By Hastings Wyman –
US Sen. David Vitter (R-LA) is the odds-on favorite to win this year’s gubernatorial race in the Bayou State, but he is not a lead-pipe cinch. Vitter has “the strongest voter ID, the most money and the deepest donor pool, so he’s the favorite,” says political scientist Joshua Stockley of the University of Louisiana at Monroe. Vitter is “the 800 lb. gorilla,” says a well-connected lobbyist.
Vitter’s prospects are bright. He’s raised $4.5 million and has another $3.5 million in his federal account, which he can’t use in a state race. And Vitter led in the last two polls, in both the primary and the runoff.
But with no incumbent in the race – Gov. Bobby Jindal (R) is term-limited – a number of other candidates have already announced for governor, and with the August 11 filing deadline months away, more could run, especially on the Republican side.
Lt. Gov. Jay Dardenne (R) and Public Service Commissioner Scott Angelle (R), a former lieutenant governor, have also entered in the race. Each has advantages. Dardenne has won statewide before and in early 2014, reported $1.2 million on hand. Angelle impressed folks when he reported raising $1.5 million in his first financial report. Both trail Vitter, but are raising enough to mount a campaign.
Waiting in the wings are at least three other potential Republican contenders. State Treasurer John Neely Kennedy; Burl Cain, who runs the state’s maximum security prison at Angola; and Lt. Gen. Russel Honore (ret). None has ruled out a gubernatorial bid, but it is getting late to raise the money and hire the staff a serious campaign requires.
Kennedy is the most serious additional candidate. He is particularly well-placed to talk about the state government’s financial problems, and a year ago, had some $3 million in his campaign fund. But, says Stockley, “I’m highly skeptical that Kennedy will enter this race… [T]here’s no room for him. Vitter is the conservative in the race. Angelle and Dardenne are more moderate. And John Bel Edwards is the lone Democrat.”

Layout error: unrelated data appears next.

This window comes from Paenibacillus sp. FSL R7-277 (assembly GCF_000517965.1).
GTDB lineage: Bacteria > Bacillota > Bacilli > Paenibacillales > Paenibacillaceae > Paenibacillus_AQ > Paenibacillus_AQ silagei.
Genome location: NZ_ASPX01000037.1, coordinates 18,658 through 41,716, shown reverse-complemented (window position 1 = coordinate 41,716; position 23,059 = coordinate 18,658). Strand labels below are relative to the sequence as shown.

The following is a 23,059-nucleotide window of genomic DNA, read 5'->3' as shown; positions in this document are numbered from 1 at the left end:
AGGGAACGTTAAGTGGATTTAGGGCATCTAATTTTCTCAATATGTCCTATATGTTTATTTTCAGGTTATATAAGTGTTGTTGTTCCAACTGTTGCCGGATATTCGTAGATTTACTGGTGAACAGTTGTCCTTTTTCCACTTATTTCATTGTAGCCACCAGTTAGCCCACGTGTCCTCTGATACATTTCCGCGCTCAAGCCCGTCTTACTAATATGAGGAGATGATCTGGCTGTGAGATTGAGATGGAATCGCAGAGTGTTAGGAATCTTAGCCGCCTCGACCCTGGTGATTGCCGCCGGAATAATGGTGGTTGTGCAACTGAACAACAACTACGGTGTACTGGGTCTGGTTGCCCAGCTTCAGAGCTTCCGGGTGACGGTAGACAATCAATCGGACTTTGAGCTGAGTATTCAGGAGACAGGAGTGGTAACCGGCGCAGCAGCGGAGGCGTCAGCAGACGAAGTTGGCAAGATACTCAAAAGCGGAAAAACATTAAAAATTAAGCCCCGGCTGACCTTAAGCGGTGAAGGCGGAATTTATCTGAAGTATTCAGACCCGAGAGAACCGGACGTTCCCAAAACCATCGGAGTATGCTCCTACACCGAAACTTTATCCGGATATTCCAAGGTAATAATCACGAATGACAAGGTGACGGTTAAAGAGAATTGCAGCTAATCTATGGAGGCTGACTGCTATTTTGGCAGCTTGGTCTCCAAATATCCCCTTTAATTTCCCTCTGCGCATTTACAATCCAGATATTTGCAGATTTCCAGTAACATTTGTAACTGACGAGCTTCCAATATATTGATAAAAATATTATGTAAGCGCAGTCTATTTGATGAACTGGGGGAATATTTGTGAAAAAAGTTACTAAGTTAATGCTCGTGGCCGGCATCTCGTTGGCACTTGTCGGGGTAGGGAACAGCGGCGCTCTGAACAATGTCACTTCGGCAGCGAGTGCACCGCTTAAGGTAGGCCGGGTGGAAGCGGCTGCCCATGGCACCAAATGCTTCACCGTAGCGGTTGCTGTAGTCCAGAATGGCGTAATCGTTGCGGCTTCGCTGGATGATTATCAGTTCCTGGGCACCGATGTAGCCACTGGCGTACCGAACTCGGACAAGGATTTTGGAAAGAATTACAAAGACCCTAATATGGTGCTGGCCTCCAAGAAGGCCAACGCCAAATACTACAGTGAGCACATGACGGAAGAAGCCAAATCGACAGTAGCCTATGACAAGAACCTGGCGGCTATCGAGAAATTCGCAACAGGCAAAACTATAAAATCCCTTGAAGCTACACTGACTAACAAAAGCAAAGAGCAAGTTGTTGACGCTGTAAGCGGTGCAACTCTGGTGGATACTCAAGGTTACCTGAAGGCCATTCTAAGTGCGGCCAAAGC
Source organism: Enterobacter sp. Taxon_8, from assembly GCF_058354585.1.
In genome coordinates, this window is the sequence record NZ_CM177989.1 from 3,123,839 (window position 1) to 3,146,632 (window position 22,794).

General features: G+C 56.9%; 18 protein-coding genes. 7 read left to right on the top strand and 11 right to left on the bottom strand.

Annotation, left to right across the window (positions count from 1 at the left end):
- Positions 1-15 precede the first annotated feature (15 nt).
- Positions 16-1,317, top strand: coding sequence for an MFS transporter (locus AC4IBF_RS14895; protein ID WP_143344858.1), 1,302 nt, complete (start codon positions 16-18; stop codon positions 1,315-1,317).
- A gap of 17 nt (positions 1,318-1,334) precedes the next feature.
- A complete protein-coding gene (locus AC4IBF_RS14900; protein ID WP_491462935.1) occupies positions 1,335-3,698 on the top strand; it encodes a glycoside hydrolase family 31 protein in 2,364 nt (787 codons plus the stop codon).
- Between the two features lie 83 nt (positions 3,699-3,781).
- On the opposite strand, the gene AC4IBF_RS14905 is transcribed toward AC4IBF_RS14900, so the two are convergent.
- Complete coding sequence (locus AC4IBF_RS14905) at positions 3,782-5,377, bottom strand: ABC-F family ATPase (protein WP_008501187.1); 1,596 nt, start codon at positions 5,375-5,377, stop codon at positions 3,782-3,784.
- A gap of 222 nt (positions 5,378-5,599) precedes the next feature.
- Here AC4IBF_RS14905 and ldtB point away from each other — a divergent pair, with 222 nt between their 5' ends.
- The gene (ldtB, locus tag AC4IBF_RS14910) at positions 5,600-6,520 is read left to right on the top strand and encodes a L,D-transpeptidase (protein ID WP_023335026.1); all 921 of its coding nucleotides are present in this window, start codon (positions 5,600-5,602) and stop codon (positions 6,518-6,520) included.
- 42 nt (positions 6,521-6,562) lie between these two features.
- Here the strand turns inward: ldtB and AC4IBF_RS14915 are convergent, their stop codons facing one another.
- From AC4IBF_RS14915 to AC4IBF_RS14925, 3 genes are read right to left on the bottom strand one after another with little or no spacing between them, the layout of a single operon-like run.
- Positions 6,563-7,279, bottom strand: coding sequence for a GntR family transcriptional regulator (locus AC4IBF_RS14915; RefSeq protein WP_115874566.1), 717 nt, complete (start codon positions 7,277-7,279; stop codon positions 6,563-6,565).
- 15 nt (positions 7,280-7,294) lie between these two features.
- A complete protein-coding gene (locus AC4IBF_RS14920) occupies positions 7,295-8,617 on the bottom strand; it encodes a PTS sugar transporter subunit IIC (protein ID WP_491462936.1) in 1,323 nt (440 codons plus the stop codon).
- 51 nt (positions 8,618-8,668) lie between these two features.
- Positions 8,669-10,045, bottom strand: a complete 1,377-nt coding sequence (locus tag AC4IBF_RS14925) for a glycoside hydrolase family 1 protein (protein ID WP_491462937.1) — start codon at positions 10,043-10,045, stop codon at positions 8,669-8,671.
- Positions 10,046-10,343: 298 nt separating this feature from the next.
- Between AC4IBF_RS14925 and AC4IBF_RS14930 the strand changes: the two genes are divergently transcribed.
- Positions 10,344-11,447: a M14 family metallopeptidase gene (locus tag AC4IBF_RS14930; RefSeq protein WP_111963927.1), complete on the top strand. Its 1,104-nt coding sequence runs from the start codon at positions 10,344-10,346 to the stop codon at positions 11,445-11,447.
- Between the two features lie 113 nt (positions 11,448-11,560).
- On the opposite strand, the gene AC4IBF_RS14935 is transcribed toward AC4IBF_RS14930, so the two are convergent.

State House Minority Leader John Bel Edwards, “a typical populist Southern Democrat,” says Stockley, announced in February 2013, that he would run for governor this year. But since then, he “has gained no traction in terms of money or name ID.”
Enter – maybe – Mitch Landrieu. Scion of a super-prominent Louisiana political dynasty, a former lieutenant governor and currently mayor of New Orleans. Landrieu is giving the race serious thought, say insiders. His decision is “the biggest question on the Democratic side,” says Trey Ourso, a political consultant and former executive director of the state’s Democratic Party. Landrieu has plenty of name ID and a plethora of contacts.
But, notes Stockley, Landrieu has to be deferential to Edwards as the established Democratic candidate. Two Democrats in the jungle primary “would be fratricide,” with the two splitting the Democratic vote. But one Democrat might make it to the runoff and maybe have a fighting chance. So for Landrieu to run, Edwards would have to step aside. While Landrieu might be the stronger Democrat, GOPers note that Republican Bill Cassidy defeated Landrieu’s sister, former US Sen. Mary Landrieu (D), 56% to 44% last November.
The state government’s financial condition is the big issue, even among Republicans. Vitter said a new governor’s “first big challenge will be to stabilize the budget,” reported Gannett Louisiana. “The state is in a mess,” said state Treasurer Kennedy. Democrat Edwards agreed: “Louisiana is in tough shape … People want something different.” (Jindal, a potential presidential candidate, would, of course, disagree.) Other issues, including immigration and restoration of the state’s coastal region, will also play a role.
A poll taken in mid-January by NSO Research showed Vitter in the lead with 24%, Edwards second at 22%, Kennedy 13%, Dardenne 10% and Angelle 2%. And a Southern Media & Opinion survey taken in December showed Vitter with 36%, Edwards 26%, Dardenne 19% and Angelle 3%. Polls of hypothetical runoffs taken last fall showed Vitter leading both Edwards and his fellow Republicans.
Assuming Vitter leads in the October 24 every-one-regardless-of-party primary, but does not get a majority, his victory in the November 21 runoff “depends on who he gets in the runoff with … There’s a big ‘anybody-but-Vitter’ crowd,” says Democrat Ourso. Some of the hardcore opposition to Vitter is ideological, but some is based on Vitter’s 2007 prostitute-related scandal. While Vitter has been reelected since, “People evaluate a candidate for governor differently,” opines Ourso. “He would be here in your face everyday as governor, not up in Washington.” If Dardenne or Angelle, both viewed as more moderate than Vitter, make it to the November 21 runoff with Vitter, either might be able to win, mainly by keeping their Republican supporters and gaining the votes of moderates and Democrats, including some African Americans.
But all things considered, it’s still Vitter’s to lose. Stay tuned.